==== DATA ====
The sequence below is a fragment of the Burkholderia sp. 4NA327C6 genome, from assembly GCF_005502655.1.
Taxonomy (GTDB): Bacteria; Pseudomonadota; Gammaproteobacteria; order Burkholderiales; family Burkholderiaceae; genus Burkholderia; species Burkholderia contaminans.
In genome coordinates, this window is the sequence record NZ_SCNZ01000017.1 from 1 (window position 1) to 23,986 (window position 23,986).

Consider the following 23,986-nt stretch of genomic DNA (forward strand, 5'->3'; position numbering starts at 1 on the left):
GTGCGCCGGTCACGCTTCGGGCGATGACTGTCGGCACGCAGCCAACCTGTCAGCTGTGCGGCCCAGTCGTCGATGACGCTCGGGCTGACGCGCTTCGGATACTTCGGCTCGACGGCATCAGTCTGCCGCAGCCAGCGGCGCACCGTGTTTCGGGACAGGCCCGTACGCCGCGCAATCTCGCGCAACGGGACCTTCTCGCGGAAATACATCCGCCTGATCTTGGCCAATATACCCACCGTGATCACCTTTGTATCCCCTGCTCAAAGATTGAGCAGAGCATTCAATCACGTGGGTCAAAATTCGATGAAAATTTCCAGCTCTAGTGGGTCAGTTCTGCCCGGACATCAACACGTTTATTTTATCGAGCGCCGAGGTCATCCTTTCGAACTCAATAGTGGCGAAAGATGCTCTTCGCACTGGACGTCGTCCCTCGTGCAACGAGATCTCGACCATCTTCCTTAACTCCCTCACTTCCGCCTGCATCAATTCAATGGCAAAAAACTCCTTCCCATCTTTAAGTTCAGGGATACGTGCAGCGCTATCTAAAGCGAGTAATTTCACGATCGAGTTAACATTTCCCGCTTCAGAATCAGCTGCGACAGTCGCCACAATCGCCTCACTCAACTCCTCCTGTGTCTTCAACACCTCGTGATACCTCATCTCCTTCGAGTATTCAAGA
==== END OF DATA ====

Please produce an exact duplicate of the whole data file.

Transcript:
The sequence below is a fragment of the Burkholderia sp. 4NA327C6 genome, from assembly GCF_005502655.1.
Taxonomy (GTDB): Bacteria; Pseudomonadota; Gammaproteobacteria; order Burkholderiales; family Burkholderiaceae; genus Burkholderia; species Burkholderia contaminans.
In genome coordinates, this window is the sequence record NZ_SCNZ01000017.1 from 1 (window position 1) to 23,986 (window position 23,986).

Consider the following 23,986-nt stretch of genomic DNA (forward strand, 5'->3'; position numbering starts at 1 on the left):
GTGCGCCGGTCACGCTTCGGGCGATGACTGTCGGCACGCAGCCAACCTGTCAGCTGTGCGGCCCAGTCGTCGATGACGCTCGGGCTGACGCGCTTCGGATACTTCGGCTCGACGGCATCAGTCTGCCGCAGCCAGCGGCGCACCGTGTTTCGGGACAGGCCCGTACGCCGCGCAATCTCGCGCAACGGGACCTTCTCGCGGAAATACATCCGCCTGATCTTGGCCAATATACCCACCGTGATCACCTTTGTATCCCCTGCTCAAAGATTGAGCAGAGCATTCAATCACGTGGGTCAAAATTCGATGAAAATTTCCAGCTCTAGTGGGTCAGTTCTGCCCGGACATCAACACGTTTATTTTATCGAGCGCCGAGGTCATCCTTTCGAACTCAATAGTGGCGAAAGATGCTCTTCGCACTGGACGTCGTCCCTCGTGCAACGAGATCTCGACCATCTTCCTTAACTCCCTCACTTCCGCCTGCATCAATTCAATGGCAAAAAACTCCTTCCCATCTTTAAGTTCAGGGATACGTGCAGCGCTATCTAAAGCGAGTAATTTCACGATCGAGTTAACATTTCCCGCTTCAGAATCAGCTGCGACAGTCGCCACAATCGCCTCACTCAACTCCTCCTGTGTCTTCAACACCTCGTGATACCTCATCTCCTTCGAGTATTCAAGA